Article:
North Jersey News Roundup for July 28, 2020

With oversized house parties causing coronavirus flare ups around New Jersey, state officials pleaded with parents and young adults to follow COVID-19 protocols. “We continue to see outbreaks coming from gatherings of young people,” said Department of Health Commissioner Judith Persichilli. “We must take all precautions to prevent the spread of the virus. (Young people) need to take this public health threat seriously.”

Gov. Phil Murphy anticipates schools will reopen in the fall. The governor stated education experts confirmed in-person education is critical and remote learning is an acceptable substitute only when necessary. “If done safely, I believe we must try to include at least an aspect of in-person education for our children this fall,” he said.

New Jersey has started deploying saliva-based coronavirus tests developed at Rutgers University to the state’s testing initiatives, increase testing capacity by 30,000 a day with results within 48 hours. The tests, from RUCDR Infinite Biologics, will go first to front-line responders and vulnerable residents. News12 New Jersey

Republican U.S. Senate candidate Hirsh Singh filed civil suits seeking recounts in at least four counties. Singh, who trails rival candidate Rik Mehta by roughly 8,000 votes, filed for recounts in Camden, Burlington, Morris and Passaic Counties. Mehta leads over Singh in those counties totals a little more than 13,000 votes. New Jersey Globe

Assemblywoman BettyLou DeCroce wants registered voters to cast ballots in person as a way to ensure the November election goes smoothly. “New Jersey cannot conduct a proper Presidential Election that will have the confidence of the voters if the state insists on banning voters from the polling booth,” said DeCroce. 

Gov. Phil Murphy said job cuts for public workers on the front lines of the coronavirus battle is likely to occur if the Senate Republicans’ $1 trillion stimulus bill is approved without extra direct cash aid for states. “Our expenses are skyrocketing…to deal with this pandemic, to deal with unemployed folks (and) to deal with small businesses that have been crushed — our revenues have fallen off the table,” Murphy said. “The one smart thing we could do as a country right now is to inject a lot of cash into states to keep frontline workers employed at the very moment we may need them the most.”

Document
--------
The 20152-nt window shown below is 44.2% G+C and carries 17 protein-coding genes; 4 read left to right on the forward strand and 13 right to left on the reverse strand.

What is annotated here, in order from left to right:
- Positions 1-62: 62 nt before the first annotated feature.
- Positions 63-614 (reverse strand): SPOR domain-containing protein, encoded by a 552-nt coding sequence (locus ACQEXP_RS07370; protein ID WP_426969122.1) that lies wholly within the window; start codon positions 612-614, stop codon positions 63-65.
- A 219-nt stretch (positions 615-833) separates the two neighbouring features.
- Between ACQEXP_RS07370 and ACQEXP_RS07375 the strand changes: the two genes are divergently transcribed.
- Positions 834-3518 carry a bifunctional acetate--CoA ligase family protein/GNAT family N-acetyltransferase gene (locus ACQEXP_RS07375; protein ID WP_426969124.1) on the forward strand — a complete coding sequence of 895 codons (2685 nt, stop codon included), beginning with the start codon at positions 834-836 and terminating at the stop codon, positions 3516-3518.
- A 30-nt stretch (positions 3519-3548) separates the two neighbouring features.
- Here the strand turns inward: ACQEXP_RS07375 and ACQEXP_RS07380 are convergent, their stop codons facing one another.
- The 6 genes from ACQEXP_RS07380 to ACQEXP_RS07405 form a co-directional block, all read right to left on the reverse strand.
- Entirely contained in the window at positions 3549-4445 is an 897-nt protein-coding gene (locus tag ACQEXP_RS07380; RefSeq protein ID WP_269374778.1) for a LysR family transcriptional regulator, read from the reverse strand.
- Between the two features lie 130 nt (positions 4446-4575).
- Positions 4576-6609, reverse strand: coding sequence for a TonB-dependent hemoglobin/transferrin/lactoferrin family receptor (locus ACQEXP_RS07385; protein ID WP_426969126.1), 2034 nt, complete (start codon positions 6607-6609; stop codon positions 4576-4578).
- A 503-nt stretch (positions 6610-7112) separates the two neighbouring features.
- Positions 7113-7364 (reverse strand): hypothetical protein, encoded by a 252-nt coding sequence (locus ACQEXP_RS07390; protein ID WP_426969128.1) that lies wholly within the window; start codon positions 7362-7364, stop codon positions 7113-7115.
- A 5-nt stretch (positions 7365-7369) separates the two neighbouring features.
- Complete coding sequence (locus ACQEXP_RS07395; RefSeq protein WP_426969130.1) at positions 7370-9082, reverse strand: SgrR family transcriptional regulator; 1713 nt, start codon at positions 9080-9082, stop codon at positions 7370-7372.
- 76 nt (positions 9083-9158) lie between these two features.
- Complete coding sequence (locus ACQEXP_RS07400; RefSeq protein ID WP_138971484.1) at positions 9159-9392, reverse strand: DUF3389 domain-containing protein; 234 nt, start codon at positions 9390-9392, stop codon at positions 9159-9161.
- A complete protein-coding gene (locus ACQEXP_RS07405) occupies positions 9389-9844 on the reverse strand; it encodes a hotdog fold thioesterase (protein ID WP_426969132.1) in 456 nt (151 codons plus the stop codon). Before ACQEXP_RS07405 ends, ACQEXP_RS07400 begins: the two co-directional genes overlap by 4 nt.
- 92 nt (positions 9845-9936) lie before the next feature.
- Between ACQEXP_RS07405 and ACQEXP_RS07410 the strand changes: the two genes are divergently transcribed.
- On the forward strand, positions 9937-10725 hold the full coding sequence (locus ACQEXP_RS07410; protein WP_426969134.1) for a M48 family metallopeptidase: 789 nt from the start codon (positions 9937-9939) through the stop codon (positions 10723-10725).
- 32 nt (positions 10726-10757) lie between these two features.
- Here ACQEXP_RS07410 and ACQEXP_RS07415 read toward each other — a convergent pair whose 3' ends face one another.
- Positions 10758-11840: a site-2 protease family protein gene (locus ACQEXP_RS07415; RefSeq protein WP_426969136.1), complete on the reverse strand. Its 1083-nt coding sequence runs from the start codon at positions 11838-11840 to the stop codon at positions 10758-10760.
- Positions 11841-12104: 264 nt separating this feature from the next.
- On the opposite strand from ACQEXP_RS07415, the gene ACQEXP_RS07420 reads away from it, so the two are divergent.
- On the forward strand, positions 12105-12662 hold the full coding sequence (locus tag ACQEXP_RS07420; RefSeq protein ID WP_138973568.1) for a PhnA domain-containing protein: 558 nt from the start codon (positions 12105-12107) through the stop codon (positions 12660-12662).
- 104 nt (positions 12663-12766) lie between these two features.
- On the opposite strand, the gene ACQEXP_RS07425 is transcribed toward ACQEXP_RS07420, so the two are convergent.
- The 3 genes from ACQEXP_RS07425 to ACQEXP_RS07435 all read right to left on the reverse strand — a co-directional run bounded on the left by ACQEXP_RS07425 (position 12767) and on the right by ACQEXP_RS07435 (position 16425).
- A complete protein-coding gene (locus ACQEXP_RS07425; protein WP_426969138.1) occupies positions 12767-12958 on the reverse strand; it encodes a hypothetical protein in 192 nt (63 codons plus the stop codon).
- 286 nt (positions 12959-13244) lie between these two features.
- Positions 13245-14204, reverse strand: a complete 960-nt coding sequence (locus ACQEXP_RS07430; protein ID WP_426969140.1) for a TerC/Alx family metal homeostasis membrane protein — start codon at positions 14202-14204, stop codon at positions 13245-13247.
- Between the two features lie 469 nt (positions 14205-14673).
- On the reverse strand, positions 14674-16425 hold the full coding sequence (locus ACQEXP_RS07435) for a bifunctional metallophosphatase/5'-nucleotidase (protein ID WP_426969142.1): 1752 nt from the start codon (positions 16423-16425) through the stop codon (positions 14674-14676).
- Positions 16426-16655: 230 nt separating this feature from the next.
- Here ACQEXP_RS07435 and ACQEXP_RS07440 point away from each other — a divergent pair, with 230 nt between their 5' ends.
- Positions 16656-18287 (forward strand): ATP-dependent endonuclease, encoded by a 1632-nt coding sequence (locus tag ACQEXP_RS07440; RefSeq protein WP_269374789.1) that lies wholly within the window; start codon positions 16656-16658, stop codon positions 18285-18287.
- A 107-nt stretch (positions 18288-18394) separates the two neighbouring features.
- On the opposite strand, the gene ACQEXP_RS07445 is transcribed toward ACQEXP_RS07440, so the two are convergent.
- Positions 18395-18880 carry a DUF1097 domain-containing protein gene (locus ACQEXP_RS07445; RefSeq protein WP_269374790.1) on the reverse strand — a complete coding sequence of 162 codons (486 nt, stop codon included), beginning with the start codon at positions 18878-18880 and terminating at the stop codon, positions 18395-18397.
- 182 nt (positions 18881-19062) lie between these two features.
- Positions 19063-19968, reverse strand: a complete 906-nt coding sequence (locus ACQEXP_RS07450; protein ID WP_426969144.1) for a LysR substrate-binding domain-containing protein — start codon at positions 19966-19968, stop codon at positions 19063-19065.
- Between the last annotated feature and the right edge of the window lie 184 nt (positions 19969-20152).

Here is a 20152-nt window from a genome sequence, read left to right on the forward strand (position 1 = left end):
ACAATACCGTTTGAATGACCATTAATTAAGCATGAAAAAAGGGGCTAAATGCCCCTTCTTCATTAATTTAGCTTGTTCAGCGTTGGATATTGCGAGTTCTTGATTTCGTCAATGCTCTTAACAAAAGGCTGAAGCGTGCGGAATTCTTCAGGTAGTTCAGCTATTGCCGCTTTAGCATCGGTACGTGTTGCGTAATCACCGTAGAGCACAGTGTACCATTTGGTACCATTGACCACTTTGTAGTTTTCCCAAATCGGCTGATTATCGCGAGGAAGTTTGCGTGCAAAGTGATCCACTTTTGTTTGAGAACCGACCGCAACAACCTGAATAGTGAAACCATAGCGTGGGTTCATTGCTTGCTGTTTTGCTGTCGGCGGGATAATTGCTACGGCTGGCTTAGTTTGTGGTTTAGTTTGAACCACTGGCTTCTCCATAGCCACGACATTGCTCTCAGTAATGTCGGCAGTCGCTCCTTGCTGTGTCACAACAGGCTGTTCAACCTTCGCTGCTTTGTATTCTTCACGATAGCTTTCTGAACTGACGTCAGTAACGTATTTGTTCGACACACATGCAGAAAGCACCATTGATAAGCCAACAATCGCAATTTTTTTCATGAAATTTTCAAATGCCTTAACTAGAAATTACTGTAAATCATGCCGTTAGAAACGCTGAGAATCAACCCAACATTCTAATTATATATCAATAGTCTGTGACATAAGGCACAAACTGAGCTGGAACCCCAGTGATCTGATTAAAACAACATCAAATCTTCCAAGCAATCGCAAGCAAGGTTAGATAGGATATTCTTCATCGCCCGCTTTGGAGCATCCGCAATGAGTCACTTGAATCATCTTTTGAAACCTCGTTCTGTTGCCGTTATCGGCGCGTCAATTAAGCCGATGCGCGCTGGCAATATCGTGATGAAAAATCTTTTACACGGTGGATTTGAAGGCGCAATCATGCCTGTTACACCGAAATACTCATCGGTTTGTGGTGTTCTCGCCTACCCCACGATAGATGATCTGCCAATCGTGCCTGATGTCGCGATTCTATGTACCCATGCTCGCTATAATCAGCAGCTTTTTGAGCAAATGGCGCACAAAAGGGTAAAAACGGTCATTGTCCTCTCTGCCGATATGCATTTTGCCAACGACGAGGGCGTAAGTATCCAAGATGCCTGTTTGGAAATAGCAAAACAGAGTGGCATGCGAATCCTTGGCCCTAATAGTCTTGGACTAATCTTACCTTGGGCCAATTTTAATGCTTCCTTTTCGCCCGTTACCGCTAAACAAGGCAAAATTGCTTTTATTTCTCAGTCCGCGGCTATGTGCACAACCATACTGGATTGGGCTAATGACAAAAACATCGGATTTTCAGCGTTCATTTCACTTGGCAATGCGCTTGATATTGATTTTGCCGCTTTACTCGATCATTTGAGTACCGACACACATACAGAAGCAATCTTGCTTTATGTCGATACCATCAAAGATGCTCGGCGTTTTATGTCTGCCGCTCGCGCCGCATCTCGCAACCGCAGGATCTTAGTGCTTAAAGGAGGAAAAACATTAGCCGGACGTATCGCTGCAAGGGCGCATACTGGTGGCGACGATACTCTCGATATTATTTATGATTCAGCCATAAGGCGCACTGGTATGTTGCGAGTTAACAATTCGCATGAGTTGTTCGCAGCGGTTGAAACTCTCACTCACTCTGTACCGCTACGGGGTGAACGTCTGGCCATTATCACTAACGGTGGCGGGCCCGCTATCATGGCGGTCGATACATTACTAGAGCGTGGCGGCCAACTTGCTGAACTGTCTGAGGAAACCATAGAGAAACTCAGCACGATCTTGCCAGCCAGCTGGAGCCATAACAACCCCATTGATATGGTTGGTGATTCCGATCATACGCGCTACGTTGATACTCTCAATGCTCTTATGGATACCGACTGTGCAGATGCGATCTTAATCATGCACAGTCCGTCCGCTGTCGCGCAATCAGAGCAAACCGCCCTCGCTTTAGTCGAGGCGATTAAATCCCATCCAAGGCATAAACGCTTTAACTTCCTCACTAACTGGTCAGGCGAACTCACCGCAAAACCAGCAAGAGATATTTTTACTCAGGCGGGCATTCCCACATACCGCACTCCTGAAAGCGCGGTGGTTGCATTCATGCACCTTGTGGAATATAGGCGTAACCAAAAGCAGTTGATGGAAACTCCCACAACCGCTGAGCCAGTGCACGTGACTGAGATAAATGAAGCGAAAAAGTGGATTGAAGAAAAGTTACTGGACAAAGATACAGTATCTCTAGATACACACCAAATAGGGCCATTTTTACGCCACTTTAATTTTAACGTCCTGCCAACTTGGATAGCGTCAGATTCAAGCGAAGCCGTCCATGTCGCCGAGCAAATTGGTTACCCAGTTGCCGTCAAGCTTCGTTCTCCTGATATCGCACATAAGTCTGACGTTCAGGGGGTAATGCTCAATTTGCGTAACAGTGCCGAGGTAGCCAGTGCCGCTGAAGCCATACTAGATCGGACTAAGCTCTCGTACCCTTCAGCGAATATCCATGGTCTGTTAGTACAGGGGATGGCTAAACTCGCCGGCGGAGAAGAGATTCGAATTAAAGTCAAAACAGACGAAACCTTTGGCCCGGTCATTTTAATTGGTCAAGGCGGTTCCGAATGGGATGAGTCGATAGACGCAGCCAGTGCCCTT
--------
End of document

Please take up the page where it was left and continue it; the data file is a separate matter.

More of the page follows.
Rep. Josh Gottheimer led a bipartisan coalition to allow small businesses to apply for a second round of the Paycheck Protection Program’s (PPP) forgivable loans. In a letter to House leaders, the representatives lobbied for small businesses to be allowed to apply for continued funding through PPP to mitigate the damage to themselves and their employees with the coronavirus continuing to spread.

NJ Transit officials approved an agreement to replace the Portal North Bridge, leading to construction starting as early as next spring. NJ Transit’s board unanimously approved entering into a project development contract agreement with Amtrak, one of the criteria needed for a full funding agreement from the Federal Transit Administration.

Three more New Jersey colleges canceled their fall sports. The Metro Atlantic Athletic Conference Council of Presidents voted to cancel fall sports for the league that includes Saint Peter’s University, Monmouth University and Rider University. The sports affected include cross country, field hockey, football, golf, soccer, tennis and volleyball. Players will be allowed to train upon their return to campus.

Samplings taken by the state Department of Environment Protection confirmed elevated levels of the blue-green algae in two spots at Lake Hopatcong. The elevated levels triggered a blue “watch” advisory for the beach areas of Lake Forest Yacht Club and Mt. Arlington Beach. New Jersey Herald

A teenage bicyclist who authorities say ignored a Ridgewood police officer’s instructions was yanked to the ground by his neck, arrested and issued four summonses. A video widely circulated on social media shows the bicyclist attempting to pull his bicycle away from a police officer on East Ridgewood Avenue, which was closed to cars. As the teen tried to wheel his bicycle backward, a second officer approached and placed two hands on the back of the boy’s neck and wrestled him to the ground. The Record

And finally…The upcoming remembrance of the September 11th terror attacks will not include a live reading of the victims’ names, due to the ongoing pandemic. 

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